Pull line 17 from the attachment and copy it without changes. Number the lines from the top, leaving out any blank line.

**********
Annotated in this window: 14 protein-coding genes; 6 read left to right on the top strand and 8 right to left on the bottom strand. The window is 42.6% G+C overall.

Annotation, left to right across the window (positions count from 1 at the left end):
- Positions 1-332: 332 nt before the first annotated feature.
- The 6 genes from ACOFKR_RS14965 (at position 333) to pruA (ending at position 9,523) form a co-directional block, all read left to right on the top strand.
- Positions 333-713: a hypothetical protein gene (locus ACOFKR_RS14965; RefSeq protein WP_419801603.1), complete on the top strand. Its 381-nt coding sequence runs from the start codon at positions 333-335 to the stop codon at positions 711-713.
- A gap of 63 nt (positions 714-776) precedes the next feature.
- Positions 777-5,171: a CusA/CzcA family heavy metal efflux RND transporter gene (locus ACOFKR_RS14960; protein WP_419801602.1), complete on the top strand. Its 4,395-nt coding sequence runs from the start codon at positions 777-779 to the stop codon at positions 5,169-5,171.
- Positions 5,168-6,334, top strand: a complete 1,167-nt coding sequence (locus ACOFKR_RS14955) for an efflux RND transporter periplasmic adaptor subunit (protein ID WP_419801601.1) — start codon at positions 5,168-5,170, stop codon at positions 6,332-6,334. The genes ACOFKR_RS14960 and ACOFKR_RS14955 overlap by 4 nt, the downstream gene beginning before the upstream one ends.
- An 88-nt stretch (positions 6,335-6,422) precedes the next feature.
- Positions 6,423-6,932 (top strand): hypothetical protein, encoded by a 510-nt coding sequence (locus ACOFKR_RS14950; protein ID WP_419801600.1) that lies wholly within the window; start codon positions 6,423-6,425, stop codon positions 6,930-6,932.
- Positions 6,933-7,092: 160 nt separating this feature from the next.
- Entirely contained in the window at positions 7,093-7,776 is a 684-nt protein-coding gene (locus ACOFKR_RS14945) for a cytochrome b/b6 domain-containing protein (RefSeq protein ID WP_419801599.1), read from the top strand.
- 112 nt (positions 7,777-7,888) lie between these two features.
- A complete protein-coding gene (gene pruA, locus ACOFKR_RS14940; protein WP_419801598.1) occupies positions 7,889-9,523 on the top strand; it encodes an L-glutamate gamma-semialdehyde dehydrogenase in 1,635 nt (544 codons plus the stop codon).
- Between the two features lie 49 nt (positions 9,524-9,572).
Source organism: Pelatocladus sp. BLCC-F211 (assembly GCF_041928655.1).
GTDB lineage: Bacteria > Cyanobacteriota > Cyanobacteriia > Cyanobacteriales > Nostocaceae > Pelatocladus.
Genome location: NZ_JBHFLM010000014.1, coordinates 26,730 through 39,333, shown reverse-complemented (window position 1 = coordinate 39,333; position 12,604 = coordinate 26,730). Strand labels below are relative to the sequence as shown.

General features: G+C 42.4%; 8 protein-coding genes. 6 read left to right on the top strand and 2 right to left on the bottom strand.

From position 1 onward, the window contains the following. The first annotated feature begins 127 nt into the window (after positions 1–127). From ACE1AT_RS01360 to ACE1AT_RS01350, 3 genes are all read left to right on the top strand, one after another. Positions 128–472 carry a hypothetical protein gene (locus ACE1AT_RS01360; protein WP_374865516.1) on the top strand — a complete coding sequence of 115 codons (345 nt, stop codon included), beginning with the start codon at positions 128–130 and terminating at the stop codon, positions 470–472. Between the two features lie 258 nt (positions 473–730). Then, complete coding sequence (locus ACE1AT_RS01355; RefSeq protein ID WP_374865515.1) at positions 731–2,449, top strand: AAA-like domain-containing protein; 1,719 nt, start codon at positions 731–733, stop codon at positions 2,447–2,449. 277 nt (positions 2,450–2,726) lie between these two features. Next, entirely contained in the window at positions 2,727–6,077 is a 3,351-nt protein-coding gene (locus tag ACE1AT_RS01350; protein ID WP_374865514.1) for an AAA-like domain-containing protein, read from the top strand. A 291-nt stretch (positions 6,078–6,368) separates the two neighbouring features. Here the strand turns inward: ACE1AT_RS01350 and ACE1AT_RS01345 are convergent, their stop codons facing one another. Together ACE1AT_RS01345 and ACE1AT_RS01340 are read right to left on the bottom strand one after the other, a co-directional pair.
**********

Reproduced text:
GTDB lineage: Bacteria > Cyanobacteriota > Cyanobacteriia > Cyanobacteriales > Nostocaceae > Pelatocladus.